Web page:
Polymer Coated Nanoparticles For Selective Cytoprotection

Technology #31194

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(6A) Photographic image of a first solution of dextran coated nanoceria after ultrafiltration with an Amicon 30 K filter. (6B) Photographic image of a second solution of dextran coated nanoceria after the solution is concentrated using a 30K Centricon concentrator.
Manuel Perez Figueroa, Ph.D.
Atul Asati
Sudip Nath
Charalambos Kaittanis
Patent Protection

Polymer coated ceria nanoparticles for selective cytoprotection

US Patent 9,119,391 B1

Methods, systems and compositions of a biocompatible nanoparticle wherein normal, non-transformed, healthy cells are protected from oxidative stress, radiation therapy and chemotherapy while cancer cells are provided no protection

Current treatments for cancer such as radiation and chemotherapy utilize the effects of oxidative stress and other reactive oxygen species to kill off diseased cancerous tissue. While these treatments are effective, they are also quite toxic to the rest of the body. The high level of toxicity can often limit the amount of treatment a patient can receive without experiencing extremely negative effects, often leading to under treatment and relapse of the disease.

Technical Details

Polymer coated nanoceria has already been reported to exhibit antioxidant and autocatalytic activities in similar technology produced by University of Central Florida nanoscientists. Additional investigations have noted, however, that the antioxidant properties of these particles are dependant on the pH of the sample. While submerged in a physiological pH the particles exhibited free radical scavenging properties, but when introduced to lower pH levels these properties were reversed showing prominent oxidase activity. It is well established that cancerous tissues (such as tumors) have a far lower pH then the surrounding tissue. This phenomenon presented a method in which an agent could selectively protect healthy non-cancerous tissue from the effects of the treatments, while sensitizing that which is cancerous. Thus by introducing UCF’s coated nanoceria particles to a tumor, one would protect the areas of normal pH (healthy cells) from the effects of the chemotherapeutic treatment, while intensifying the effects in areas of lower pH (cancerous cells).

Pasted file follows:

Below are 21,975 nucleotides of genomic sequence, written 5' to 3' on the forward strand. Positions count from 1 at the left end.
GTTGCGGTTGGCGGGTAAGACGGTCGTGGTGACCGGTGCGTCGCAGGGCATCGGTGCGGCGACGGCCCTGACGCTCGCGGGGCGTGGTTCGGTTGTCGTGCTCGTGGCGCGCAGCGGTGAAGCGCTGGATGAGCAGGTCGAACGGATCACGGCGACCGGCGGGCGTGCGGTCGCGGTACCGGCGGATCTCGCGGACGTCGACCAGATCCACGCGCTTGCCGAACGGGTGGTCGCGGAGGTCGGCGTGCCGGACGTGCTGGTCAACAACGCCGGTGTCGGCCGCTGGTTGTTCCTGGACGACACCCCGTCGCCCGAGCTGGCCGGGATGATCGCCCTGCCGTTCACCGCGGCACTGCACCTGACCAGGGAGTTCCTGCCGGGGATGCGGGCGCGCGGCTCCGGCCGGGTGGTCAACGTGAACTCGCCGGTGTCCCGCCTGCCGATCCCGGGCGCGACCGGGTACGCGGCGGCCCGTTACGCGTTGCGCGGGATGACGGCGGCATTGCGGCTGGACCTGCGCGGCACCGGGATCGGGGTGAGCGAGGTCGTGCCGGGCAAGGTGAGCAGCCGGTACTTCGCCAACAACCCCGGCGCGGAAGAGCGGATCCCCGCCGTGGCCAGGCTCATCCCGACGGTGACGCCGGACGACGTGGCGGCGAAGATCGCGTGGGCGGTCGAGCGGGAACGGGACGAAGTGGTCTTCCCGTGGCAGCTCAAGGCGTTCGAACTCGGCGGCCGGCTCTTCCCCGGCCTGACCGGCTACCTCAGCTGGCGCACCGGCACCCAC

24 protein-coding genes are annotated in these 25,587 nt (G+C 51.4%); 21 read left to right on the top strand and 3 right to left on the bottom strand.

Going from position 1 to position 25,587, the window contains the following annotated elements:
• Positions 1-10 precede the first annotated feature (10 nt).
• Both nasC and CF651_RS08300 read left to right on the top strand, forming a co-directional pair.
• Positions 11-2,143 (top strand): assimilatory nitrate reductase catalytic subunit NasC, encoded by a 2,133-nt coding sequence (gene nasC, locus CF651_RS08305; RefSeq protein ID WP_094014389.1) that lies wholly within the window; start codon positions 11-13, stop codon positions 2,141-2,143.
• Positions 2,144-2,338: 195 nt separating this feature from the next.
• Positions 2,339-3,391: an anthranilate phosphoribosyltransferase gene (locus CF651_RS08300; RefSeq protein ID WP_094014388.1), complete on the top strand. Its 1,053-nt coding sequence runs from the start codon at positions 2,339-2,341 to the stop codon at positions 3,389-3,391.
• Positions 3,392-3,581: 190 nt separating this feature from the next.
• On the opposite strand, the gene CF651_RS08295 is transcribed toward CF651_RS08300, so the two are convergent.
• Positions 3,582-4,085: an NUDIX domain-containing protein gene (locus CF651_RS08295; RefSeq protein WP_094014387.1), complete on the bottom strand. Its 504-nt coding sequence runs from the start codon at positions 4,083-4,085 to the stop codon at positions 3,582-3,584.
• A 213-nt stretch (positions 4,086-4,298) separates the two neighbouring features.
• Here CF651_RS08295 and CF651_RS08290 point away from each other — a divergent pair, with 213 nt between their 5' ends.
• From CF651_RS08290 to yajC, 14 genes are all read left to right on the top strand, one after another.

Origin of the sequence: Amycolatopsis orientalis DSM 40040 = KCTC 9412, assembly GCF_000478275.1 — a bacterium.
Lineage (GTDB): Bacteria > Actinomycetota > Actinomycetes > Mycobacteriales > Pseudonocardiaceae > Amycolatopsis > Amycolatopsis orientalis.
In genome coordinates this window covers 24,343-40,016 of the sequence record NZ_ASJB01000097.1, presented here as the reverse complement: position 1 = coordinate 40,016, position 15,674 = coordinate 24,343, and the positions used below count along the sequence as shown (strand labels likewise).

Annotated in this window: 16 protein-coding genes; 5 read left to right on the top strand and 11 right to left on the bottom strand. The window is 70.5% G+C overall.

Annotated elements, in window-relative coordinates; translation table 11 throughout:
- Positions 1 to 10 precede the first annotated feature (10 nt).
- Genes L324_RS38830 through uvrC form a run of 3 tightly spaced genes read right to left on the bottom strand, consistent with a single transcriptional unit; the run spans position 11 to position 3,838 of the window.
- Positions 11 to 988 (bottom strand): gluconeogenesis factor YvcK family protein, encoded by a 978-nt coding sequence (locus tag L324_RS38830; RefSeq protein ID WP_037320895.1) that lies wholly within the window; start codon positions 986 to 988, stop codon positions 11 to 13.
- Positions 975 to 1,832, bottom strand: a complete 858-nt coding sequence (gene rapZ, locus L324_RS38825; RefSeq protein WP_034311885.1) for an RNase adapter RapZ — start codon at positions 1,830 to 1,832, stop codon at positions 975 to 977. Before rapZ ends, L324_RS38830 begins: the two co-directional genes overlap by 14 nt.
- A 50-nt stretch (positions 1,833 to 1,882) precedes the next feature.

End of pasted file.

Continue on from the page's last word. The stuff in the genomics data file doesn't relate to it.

• Protects only healthy non-cancerous tissue, while sensitizing tumor masses
  • Methods of synthesis are efficient and commercially scalable, conforming with FDA and GMC standards
  • Increases desired effects of current cancer treatments while stifling the undesired side effects


  • Biomedical applications
  • Cancer treatment
  • Chemotherapeutic treatments

See related technology: “Synthesis of Polymer Coated Ceria Nanoparticles for Biomedical Applications” Technology number: 31005